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WHAT DID YOU DO IN THE WAR DADDY?
by scottbthompsonsr
 Pieces of Our Past
Jun 01, 2010 | 1593 views | 0 0 comments | 14 14 recommendations | email to a friend | print | permalink

"What Did You Do in the War Daddy?"

A Son's Search



     Ben Tarpley wants to know more about his father.  So do I.  Ben knew that his father had been a prisoner of war in Germany. Few men, especially those who have faced that unspeakable horror, the brutal beatings, unbearable cold and ceaseless hunger of the German stalags, did talk. William B. Tarpley was one of those men. And now, thanks to the wonders of the Internet and modern technology, Ben will know a lot more about the man he called "Daddy" and what he did in the war.  And, thanks to Ben's patience after all these years, you will find out at the same time.

     William Benjamin Tarpley was born in Wilkinson County, Georgia on November 29,

1912.  A son of William Benjamin Tarpley and Georgia Dominy Tarpley, William  came to Dublin with his family in the early 1920s.  In the years before World War II, William Tarpley opened a service station, one strategically located across from the Fred Roberts Hotel on the heavily traveled and newly opened U.S. Highway 80. 

     When the war broke out, William was nearly thirty years old and generally regarded as too old to serve in the Army, a role primarily assigned to late teens and men in their early twenties.   On January 18, 1944, William Benjamin Tarpley was inducted into the U.S. Army. Three weeks later on February 8, Tarpley left his wife behind in their Hightower apartment home and officially reported for duty at Fort McPherson, Georgia near Atlanta.  At the time, he was 5 feet 6 « inches tall, weighed 166 lbs.,  and had brown eyes and black hair.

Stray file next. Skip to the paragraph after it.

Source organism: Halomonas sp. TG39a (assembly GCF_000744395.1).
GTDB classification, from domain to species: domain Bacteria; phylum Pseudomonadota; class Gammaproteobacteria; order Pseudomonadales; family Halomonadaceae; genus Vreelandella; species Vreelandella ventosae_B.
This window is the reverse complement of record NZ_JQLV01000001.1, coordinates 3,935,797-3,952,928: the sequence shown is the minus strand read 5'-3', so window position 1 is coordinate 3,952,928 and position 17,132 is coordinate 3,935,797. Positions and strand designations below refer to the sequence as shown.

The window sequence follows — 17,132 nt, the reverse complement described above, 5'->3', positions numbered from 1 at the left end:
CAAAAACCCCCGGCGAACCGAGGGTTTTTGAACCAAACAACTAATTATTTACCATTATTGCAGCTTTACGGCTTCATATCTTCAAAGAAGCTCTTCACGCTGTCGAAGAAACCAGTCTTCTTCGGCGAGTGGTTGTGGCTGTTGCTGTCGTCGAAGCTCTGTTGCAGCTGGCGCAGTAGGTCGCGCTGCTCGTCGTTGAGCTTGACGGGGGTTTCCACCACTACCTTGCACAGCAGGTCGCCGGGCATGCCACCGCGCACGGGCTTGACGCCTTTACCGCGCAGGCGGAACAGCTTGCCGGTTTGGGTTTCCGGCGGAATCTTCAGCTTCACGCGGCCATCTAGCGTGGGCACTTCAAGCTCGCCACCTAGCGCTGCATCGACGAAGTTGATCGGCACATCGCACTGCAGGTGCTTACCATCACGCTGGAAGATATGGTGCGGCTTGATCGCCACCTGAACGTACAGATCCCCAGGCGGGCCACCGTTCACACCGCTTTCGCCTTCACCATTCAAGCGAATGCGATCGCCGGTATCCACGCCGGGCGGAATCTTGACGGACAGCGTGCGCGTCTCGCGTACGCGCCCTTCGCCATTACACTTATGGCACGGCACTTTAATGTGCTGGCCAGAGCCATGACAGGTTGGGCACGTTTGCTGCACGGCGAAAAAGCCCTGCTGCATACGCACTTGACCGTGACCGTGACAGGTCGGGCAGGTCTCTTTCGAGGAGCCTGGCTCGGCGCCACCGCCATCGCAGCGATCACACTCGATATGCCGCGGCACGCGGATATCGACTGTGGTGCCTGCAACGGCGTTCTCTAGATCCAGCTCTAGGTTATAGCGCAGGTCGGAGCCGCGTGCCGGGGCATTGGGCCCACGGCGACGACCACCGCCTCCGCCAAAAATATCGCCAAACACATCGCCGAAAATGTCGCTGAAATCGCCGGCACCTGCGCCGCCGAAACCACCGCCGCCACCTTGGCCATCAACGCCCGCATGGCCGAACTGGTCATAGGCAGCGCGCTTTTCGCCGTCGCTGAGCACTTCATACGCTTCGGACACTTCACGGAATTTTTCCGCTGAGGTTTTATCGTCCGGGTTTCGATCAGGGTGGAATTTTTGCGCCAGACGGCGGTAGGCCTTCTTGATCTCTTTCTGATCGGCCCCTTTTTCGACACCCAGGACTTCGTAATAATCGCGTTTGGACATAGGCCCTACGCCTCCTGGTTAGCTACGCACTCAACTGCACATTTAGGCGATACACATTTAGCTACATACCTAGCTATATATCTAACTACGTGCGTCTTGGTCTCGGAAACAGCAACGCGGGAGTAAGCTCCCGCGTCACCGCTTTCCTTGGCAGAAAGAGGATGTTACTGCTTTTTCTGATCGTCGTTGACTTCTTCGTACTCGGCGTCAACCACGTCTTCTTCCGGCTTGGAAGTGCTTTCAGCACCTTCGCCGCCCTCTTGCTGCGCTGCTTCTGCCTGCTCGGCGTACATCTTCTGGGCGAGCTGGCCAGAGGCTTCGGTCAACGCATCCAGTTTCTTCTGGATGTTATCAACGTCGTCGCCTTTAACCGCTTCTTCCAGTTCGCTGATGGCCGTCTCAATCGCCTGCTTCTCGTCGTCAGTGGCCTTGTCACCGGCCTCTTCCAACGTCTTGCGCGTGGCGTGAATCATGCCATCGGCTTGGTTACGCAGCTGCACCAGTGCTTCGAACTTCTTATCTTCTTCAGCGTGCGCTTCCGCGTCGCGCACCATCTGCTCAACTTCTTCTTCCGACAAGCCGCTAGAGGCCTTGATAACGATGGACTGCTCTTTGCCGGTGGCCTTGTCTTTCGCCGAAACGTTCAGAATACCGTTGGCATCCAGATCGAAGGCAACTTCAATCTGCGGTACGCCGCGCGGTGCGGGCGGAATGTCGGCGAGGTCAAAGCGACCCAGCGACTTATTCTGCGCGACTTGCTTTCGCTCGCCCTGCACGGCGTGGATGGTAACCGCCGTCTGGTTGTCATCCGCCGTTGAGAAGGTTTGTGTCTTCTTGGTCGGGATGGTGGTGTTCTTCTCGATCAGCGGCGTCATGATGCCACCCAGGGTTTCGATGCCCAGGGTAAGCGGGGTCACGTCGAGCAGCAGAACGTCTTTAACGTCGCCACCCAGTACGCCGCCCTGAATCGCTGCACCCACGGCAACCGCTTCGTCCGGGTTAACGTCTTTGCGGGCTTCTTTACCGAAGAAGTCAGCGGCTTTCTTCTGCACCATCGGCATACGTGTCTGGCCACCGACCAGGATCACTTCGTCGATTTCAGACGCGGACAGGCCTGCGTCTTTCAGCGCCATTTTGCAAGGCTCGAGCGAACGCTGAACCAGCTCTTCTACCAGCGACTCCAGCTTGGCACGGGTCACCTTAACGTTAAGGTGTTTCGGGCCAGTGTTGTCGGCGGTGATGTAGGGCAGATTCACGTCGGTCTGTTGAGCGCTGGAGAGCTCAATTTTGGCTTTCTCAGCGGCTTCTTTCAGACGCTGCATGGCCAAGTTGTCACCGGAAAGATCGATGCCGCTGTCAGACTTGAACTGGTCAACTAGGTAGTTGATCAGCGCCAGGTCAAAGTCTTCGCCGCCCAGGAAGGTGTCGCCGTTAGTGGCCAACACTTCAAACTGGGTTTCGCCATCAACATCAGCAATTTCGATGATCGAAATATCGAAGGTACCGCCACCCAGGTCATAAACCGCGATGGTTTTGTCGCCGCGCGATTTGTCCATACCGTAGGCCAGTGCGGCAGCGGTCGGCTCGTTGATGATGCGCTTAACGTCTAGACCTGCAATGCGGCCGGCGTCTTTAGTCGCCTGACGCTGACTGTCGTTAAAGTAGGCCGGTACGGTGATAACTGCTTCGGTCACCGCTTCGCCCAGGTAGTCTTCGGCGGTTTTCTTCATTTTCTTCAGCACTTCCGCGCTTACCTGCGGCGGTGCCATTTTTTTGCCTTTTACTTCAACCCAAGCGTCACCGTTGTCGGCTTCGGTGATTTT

Pvt. First Class William B. Tarpley was assigned to duty as a military policeman attached to Co. D of the 109th Infantry Reg.  The 109th was originally organized from local National Guard companies across the state of Pennsylvania.  Although Dublin had its own companies in the 121st Regiment, the Army often assigned soldiers to companies far away from their homes.

  

    William joined his regiment just a week before it triumphantly marched through the liberated streets of Paris on August 29, 1944.  Just two weeks later, the regiment was credited with being the first regiment to cross the Ziegfried Line.   Arriving about the same time as Tarpley was one Eddie Slovik, who disappeared right after his arrival but returned to his unit. He was later executed by the Army for when he again deserted.  Slovik was the only American executed for desertion since the Civil War.  

     As a part of the 28th Division, known by its members as "The Bloody Bucket," the 109th participated in brutal fighting in Normandy, North France and the Rhineland campaigns.  The blood flowed without end during the campaign to drive the strongly entrenched German army from the dark and bloody Huertgen Forest. 

     The Allied push into western Germany, though bloody and hampered by bitterly cold weather, seemed to be going well.  Then on December 16, 1944, the unexpected happened.  At 5:30 a.m., German artillery launched a massive barrage upon the 109th which was positioned two miles west of Stolzembourg on the Our River, the border of Luxembourg and Germany.   As paratroopers of the 14th German Paratroop Infantry swarmed across the Our River, Tarpley's battalion retreated to the south some ten miles to Diekirch on the banks of the Sure River.